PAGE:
Staring at a Black Screen


WARNING: This is not my typical blog post, and it’s not about Christmas in the Bahamas. But it will explain why there may not be another post. 🙁

My wonderful MacBook Pro has “died” for unknown reasons. Started it up just fine yesterday morning, turned around to pour my cup of tea, looked back and saw a black screen. We have tried every possible solution found on the Internet. Nada. Doesn’t make a sound and it doesn’t do anything. Only 2 1/2 years old!  I began my retirement years and this blog with it. Will my retirement end with the laptop? Will the blog have to end without the laptop?

My mechanically gifted Captain even removed the back to take a look. Lots of dust inside. Disconnected the battery from the motherboard and put it back. Evidently there was a slim chance that might get it going again. Nope. Here in the Bahamas, there are no Apple stores, no Genius Bar, and no way to telephone Apple Support, who would in all likelihood tell me to take it to an Apple Store.

An inside look at my MacBook Pro

An inside look at my MacBook Pro

Using his iPad to google what it should look like inside, Al gives it his best shot.

Using his iPad to google what it should look like inside, Al gave it his best shot.

So, here it is, the Night before Christmas, and all through the ship, not a gigabyte  was stirring, not even a chip. It’s easy to say that this is a wonderful opportunity to get “unplugged,” but I’m not feeling that way. I imagine that it would be a challenge for most of us to give up our computers, even for folks like me who did not grow up with this technology.

That Mac held a lot of our lives in it – ALL of my photos, important documents and information, and numerous spreadsheets (I’m a former math teacher, I have a spreadsheet for everything). Yes, everything is backed up on an external hard drive (about 2-3 weeks ago?) but that doesn’t help me here and now. That will only help when this Macbook is repaired or replaced. It was also my method of staying connected, especially through my blog. I’m not sure if I can continue doing the blog without my trusty (haha) Mac. I’ve always imagined that I would someday revisit our cruising and boating years through the blog, when we are old(er) and gray(er). I wrote it primarily for me, as a journal and record.

Now what do I do? First, I have to put it aside and remember that it is Christmas. It would be even worse to lose my Christmas spirit because of this technological stumbling block. So, off we will go to a lovely Christmas Eve party at Deanna and Sarah’s island home, followed by the candlelight service at St. James. Life and living is about people, not machines.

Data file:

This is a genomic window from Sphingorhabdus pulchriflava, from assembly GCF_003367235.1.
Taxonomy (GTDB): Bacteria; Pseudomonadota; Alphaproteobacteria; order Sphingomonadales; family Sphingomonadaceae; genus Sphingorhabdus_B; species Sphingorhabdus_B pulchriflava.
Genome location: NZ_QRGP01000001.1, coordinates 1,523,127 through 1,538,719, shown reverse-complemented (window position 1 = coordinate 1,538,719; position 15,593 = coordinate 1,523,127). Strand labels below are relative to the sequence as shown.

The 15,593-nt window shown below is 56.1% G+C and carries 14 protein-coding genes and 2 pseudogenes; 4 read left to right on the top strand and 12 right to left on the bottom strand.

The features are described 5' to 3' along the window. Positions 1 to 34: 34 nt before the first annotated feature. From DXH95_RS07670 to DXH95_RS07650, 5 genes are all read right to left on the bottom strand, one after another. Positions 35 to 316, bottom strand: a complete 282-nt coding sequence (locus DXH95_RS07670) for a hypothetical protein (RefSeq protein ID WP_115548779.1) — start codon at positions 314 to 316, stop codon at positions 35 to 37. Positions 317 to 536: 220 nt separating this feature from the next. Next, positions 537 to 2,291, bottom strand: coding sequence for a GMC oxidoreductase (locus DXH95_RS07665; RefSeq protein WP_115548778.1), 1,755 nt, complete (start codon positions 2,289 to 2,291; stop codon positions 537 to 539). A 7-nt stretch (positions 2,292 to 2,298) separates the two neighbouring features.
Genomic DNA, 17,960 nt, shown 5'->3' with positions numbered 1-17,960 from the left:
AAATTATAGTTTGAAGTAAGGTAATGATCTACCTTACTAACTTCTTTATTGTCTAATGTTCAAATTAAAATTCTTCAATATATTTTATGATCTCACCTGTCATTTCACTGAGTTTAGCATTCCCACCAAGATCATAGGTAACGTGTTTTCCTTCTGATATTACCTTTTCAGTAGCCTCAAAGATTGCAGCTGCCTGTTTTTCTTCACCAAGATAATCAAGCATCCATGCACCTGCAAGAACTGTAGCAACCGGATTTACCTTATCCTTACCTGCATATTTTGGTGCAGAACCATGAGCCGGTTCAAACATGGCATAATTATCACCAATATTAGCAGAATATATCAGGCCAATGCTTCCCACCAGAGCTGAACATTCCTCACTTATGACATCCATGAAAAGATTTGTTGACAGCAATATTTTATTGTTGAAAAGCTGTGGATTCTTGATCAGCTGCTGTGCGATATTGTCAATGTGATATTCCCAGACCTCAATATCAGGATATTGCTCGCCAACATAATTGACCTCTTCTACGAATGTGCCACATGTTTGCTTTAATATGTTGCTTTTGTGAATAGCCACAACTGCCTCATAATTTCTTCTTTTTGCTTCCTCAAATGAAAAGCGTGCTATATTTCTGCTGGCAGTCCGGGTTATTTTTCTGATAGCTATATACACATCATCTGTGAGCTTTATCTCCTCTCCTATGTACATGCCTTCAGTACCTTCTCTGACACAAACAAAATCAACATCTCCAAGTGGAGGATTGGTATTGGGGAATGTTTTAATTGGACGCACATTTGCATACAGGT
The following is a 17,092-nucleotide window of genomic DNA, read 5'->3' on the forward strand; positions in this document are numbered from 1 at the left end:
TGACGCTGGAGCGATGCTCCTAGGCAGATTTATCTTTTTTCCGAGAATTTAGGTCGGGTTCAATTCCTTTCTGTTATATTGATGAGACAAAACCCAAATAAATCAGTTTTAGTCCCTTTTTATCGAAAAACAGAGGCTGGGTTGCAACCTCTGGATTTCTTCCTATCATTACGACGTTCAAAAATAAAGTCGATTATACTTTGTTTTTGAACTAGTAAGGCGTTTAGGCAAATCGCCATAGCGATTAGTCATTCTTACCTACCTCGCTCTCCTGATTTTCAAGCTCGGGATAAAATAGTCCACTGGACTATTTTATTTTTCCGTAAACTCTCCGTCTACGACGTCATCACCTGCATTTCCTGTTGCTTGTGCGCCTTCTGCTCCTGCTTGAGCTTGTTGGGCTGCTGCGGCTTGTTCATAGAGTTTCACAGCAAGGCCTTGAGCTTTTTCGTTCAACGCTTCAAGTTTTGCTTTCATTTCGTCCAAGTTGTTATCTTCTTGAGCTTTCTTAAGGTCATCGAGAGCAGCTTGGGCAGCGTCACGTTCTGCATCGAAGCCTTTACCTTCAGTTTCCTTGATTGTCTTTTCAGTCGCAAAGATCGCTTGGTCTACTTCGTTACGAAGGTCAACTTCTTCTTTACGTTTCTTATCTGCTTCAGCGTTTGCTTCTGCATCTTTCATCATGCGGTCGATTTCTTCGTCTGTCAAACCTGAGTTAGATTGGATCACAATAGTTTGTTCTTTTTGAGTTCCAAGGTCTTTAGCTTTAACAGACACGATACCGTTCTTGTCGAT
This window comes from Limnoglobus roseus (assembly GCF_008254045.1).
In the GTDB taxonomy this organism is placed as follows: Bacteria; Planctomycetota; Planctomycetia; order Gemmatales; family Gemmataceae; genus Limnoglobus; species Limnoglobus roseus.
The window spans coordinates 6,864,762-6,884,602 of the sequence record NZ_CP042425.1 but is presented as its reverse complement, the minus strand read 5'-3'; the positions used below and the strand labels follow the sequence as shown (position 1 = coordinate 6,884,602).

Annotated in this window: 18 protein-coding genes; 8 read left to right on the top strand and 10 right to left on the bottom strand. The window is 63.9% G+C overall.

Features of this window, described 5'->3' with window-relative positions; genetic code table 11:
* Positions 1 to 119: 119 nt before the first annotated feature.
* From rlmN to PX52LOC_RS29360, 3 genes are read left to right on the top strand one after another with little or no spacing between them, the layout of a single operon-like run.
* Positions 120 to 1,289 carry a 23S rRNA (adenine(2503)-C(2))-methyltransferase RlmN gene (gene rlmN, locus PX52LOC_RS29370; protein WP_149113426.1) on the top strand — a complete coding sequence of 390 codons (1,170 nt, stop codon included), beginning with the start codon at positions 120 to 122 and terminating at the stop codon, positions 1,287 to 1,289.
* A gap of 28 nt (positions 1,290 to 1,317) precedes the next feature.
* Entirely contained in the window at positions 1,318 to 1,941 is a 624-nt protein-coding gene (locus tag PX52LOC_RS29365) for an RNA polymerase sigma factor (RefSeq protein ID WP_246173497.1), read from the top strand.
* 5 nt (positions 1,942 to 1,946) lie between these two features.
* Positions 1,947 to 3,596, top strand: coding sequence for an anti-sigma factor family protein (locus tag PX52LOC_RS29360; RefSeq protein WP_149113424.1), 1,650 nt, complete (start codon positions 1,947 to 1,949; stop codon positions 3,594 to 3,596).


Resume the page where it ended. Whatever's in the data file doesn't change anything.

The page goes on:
Second, I’ll try to find a way to do some sort of blogging using Al’s iPad. But I’m not making any promises. I’m using my iPhone for this, and it is not fun or easy. Humbug. (Can you sense how much I am struggling with this technological disaster?)

 

4 thoughts on “Staring at a Black Screen

  1. Michele,
    My MacBook Pro died at 6 months old. I called Apple support since I had Apple Care and they overnighted a box to me. I was at the marina in Boot Key Harbor. They told me to pack it in the box and send it back. All overnight & free shipping. I had it back the following day, repaired with a new logic board. Apple is worldwide & I would imagine they service the Bahamas although you might need to get it to Marsh Harbor where there is an airport. The support was superb.
    Michele SV Simple Life

    • Michele,
      I called Apple Support from the marina’s phone just to be sure I tried everything, never expecting anything. Apple is amazing! In 30 minutes they carefully walked me through a series of keystrokes and dialog boxes (seemed like a secret insider’s approach to me) and the Mac is back! Truly amazing company with great support. Yeah! Michele MV Kindred Spirit

  2. Try the computer guy behind Sally’s shop on Man O’War. Perhaps his magic hands can fix it
    Merry Christmas
    Roger and Anne Howell
    GB 36 Third Reef
    Ashore in Maine for the winter, Bahamas next fall

    • Roger and Anne,
      We were just having dinner with Sam and Kayda and in our conversation, discovered that they know you. What a small world! Sam and Kayda are dear friends of ours, too. It must be the cruising connection.

      We seem to be on alternate years for cruising – we will probably be home next winter when you go again.

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